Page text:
The University of
Virginia Darden School of Business announced the release of a new book
published by Edward Elgar Publishing Limited. Kantian
Business Ethics: Critical Perspectives was co-edited by Jared
Harris, Darden professor
and senior fellow in the Olsson
Center for Applied Ethics at
should arise from a consideration of principles and duties, according to
Kantian ethics. Kantian Business Ethics:
Critical Perspectives explores this
philosophy as it pertains to ethics in business and management. The book features original essays by a number of distinguished scholars,
using the Kantian-based ethics of influential professor Norman E. Bowie.
As one of the foundational figures in
business ethics, Norman E. Bowie, Olsson Center senior fellow and University
of Minnesota Carlson School of Business professor emeritus, has argued that a Kantian
moral philosophy is good for employees and for business. Eighteenth century German
philosopher Immanuel Kant believed
that moral requirements are based on a standard of reasoned rationality, and
Bowie built upon these ideas to develop a Kantian approach to business ethics.
Contributors to Kantian Business Ethics: Critical Perspectives augment Bowie’s extensive
body of writing by extending or challenging his core ideas.
“My co-editor and I gathered a number of respected experts in
the field to create a dialogue about the work of Norman Bowie, one of the top
scholars in business ethics and management. It was gratifying to assemble many
of my academic heroes for this collection. The dialogue between the scholars is
what makes the book special,” Harris said. “And as a former student of Norm’s,
it was a privilege to help spearhead the project in his honor.”
Darden Professor R.
Edward Freeman contributed an essay in which he
argues that Bowie’s Kantian capitalism concept is pragmatic. “Norm Bowie is one
of the intellectual leaders in business ethics. He has demonstrated over many
years how to combine scholarship in philosophy and managerial theory.”
Bowie’s body of work argues
that a myriad of principles beyond economic values — such as human dignity and
rational consistency — should inform business practice and influence managerial
decision-making. He also shows that business practices that include these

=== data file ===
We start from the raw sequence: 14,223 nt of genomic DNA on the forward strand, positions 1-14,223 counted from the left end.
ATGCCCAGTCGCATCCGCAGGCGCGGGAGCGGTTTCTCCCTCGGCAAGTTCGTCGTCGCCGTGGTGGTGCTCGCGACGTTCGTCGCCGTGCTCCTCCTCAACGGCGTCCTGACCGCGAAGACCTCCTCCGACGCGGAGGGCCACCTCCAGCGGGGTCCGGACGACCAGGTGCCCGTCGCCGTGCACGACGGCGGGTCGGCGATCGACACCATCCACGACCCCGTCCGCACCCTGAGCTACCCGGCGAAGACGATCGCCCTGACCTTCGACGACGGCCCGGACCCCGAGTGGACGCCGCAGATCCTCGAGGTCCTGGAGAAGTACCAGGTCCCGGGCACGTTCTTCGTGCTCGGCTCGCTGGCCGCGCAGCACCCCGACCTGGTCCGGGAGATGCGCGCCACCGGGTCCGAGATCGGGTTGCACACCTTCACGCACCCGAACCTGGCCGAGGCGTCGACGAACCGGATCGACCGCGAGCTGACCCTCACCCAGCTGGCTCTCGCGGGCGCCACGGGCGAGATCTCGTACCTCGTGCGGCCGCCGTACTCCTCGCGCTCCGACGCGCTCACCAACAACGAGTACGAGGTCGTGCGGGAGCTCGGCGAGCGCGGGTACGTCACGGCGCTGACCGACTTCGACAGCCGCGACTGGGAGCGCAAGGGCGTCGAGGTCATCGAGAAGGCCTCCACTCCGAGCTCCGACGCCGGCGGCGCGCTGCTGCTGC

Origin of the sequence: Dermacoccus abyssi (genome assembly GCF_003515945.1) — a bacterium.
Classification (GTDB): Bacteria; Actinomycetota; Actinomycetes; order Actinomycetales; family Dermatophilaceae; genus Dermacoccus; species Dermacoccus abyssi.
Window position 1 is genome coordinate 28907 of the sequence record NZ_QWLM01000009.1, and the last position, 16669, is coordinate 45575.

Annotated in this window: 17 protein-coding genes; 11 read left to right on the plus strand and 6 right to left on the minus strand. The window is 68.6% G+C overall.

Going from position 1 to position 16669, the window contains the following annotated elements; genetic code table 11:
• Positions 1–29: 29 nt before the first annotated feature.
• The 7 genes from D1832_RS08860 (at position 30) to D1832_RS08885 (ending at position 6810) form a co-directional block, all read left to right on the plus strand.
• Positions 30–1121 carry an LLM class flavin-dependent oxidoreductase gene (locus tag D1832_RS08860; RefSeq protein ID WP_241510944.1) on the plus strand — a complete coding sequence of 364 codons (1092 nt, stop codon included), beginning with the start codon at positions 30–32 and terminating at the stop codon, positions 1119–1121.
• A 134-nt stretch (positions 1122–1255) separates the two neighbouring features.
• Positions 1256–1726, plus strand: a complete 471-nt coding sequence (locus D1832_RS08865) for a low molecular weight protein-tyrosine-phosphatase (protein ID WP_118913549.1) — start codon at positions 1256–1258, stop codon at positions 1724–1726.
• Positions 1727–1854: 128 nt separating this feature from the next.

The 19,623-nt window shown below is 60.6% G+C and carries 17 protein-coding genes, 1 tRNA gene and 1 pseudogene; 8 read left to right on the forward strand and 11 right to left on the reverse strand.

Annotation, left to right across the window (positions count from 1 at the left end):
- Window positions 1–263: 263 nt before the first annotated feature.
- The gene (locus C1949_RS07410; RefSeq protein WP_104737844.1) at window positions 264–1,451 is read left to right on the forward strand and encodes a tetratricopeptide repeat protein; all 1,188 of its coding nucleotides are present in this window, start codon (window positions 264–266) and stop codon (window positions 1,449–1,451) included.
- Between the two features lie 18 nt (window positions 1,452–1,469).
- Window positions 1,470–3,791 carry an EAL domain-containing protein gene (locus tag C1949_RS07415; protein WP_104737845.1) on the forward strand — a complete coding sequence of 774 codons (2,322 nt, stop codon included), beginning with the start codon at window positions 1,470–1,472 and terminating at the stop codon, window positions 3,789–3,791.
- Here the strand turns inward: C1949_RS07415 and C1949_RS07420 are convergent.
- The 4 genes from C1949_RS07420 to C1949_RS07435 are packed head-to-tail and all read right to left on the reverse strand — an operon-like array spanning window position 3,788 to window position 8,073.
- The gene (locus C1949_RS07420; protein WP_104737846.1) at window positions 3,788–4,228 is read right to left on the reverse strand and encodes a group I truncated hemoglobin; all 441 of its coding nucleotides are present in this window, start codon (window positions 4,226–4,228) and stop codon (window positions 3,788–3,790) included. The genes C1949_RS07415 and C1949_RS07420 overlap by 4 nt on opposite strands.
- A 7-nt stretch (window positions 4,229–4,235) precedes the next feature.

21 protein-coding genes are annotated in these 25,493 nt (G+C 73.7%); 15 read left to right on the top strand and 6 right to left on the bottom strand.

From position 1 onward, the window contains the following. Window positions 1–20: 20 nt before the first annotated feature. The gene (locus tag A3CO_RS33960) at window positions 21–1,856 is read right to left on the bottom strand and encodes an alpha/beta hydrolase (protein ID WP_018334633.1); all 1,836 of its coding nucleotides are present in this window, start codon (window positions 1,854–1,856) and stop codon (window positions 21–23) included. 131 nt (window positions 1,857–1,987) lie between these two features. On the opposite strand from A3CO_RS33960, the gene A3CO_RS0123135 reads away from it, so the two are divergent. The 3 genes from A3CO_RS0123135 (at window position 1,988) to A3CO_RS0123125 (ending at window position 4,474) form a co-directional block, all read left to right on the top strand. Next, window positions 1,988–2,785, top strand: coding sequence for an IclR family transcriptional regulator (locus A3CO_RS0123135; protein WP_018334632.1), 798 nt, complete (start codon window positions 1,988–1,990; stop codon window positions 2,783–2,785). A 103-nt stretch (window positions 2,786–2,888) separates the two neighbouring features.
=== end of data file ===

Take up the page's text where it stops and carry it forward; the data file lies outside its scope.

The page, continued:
additional values are consistent with sound management theory and that such
businesses often are financially successful.
In addition to Freeman, the book features essays by other scholars
affiliated with the Olsson Center for Applied Ethics. Olsson Center Senior Fellow
professor emeritus at the American College, contributes an essay entitled
“Revisiting the Egoism Question in Business.” Patricia
H. Werhane, an Olsson Center senior fellow and Darden professor emeritus,
wrote the chapter “Norman Bowie’s Kingdom of Worldly Satisficers,” which examines
the intended and unintended effects of Bowie’s arguments. A satisficer chooses
options that are acceptable rather than those that are optimal. The authors touch on a number of contemporary themes in business,
including topics such as foundations of capitalism, virtue ethics, pragmatism
in business ethics, managerial ethics, ethics of high-leverage finance
capitalism, corporate social responsibility and sustainability.
Regarding Darden’s role in the world of business ethics,
Harris added, “There is no better place than Darden to put together an academic
project like this one. Business ethics is a key priority here, and there is a
lot of institutional support for it.”
For questions or information, contact email@example.com
or a member of the Communication team.
About the Darden School of Business
The University of Virginia Darden School of Business is one of the
world's leading business schools, offering MBA, Ph.D. and Executive Education
programs. The unique Darden experience combines the case study method, the
highest-ranked faculty whose research advances global managerial practice and
business education, and a tight-knit learning environment to develop principled
and complete leaders who are ready to make an impact.